George Smith: The Biography
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George Smith is one of the greatest players Australian rugby has ever produced, and certainly one of the all-time best, open-side flankers in the world arena. After becoming the fourth Wallaby and the 10th in the history of the game worldwide to reach a century of Tests, Smith went on to earn 110 Test caps for Australia. Throughout his career he bedazzled crowds—and more importantly, the opposition—with the tactical brilliance, technique, and physicality in his game. A relentless and supremely skillful terrier, he was spectacularly targeted by opponents as the player they had to close down but through all such storms Smith responded heroically. His glorious career included numerous best and fairest player awards in both Test and Super rugby where he played his entire career with the Canberra-based Brumbies. He also played in two World Cups, in 2003 and 2007, and starred in numerous Test wins in the Bledisloe Cup and Tri Nations series, as well as in the Wallabies' stunning series victory over the British and Irish Lions when they toured to Australia in 2001. He became the 75th Wallabies captain, leading Australia for the first time in the 2007 World Cup against Canada in Bordeaux and on a number of occasions afterwards. But for Smith, an errant youth who'd been seduced by a bad crowd on Sydney's northern beaches, life could have turned out disastrously, barely before it started. He was raised in a Tongan family as one of nine siblings and after his expulsion from Balgowlah Boys High School it was this Tongan heritage, in the end, which proved to be his salvation. The dramatic road he's followed since, throughout a stellar amateur and professional rugby career, has been littered with pot holes. Some he fell into. Others he avoided. But, as in rugby, in life it's how one responds that really counts.
rugby crowds in the Republic, the monolithic stadia that were all built in the halcyon years of the apartheid era, of the lingering racism and rampant crime rates, and the danger to the unsuspecting visitor in public. “I don’t think I ever felt unsafe. I was just more aware of things, my surroundings. I listened to our manager and the guys who had been there previously on where to go.” But he admits he still wasn’t really “aware of what South Africa was like as a country. I didn’t really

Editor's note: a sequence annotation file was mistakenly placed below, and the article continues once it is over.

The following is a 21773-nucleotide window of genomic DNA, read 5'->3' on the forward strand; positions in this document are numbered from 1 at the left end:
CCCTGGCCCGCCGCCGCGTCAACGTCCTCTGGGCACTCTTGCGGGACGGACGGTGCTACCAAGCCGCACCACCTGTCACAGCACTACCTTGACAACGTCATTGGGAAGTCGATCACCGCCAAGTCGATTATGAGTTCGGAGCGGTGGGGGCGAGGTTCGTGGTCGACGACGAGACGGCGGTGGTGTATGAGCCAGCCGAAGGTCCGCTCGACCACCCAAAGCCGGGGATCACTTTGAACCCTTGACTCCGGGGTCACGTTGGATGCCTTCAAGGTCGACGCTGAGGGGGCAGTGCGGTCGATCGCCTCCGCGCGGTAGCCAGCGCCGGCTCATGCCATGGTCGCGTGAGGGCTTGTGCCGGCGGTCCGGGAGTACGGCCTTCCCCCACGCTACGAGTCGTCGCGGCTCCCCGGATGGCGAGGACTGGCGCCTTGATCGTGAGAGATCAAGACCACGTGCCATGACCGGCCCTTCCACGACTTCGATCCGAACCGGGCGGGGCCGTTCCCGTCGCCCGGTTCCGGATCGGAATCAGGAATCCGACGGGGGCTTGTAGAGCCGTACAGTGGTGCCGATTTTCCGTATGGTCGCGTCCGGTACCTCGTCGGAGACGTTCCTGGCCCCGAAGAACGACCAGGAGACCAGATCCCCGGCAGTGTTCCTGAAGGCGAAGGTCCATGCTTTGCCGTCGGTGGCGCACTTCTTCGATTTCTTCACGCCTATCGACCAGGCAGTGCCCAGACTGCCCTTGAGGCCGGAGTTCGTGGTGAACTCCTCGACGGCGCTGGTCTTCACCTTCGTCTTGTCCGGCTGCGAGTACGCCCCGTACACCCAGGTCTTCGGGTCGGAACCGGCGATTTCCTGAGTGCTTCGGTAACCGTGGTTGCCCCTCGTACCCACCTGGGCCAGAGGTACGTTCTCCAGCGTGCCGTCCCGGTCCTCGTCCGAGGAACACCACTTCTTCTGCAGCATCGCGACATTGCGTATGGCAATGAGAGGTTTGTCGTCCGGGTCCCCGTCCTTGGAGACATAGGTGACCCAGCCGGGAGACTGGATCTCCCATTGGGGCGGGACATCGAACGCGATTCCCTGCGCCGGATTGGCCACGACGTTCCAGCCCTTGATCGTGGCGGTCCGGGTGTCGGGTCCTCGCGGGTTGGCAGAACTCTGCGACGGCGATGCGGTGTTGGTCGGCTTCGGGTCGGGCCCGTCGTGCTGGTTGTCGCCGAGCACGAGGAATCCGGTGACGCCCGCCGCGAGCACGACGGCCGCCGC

George recalls that “he was actually one of the first people who shook hands with me [there].” Quinzo had a knack of knowing what a player needed without them having to ask. It was appreciated by all of the Brumbies players. That it was Quinlivan who chose the award’s 2010 recipient made Smith cherish it even more: “I was touched. It was nice to get it because he has always been there. He has always been a close friend.” George Smith has always enjoyed a punt. After he retired, it wasn’t
better terms—and the facilitation of further third-party sponsorship. As well, George was also enjoying the coaching of Robbie Deans at the Wallabies and, with the return to Canberra of Matt Giteau from the Western Force and Josh Valentine from the Waratahs, found himself to be enthusiastic about the Brumbies Super 14 title prospects. All in all, he started to think that Australian rugby offered greater security after all. The pressure on him to re-sign continued through the off-season
was right to move on: “It was time. He has given great service. The time was right for him to experience something else in his life.” And as long-time rugby television commentator Gordon Bray, who called George’s Test debut against France from Paris on the 2000 spring tour, remarked, his timing was that of a true champion: “I was surprised. He was still very close to the peak of his powers. He was maybe just slightly over the summit and slightly on the descent, but only slightly. But that
the benefits: “I feel like we’ve got time back on our hands again here. I said to George, ‘Do you feel like we’re not running around like back in Sydney and even in Canberra?’ At a certain point you felt there were never enough hours in a day to get everything done, whereas here I love the pace. It’s definitely slower and there’s more time.” Louise saw that George was savouring the change too. Every morning for the first month of their stay, he would sit outside near the pool to eat his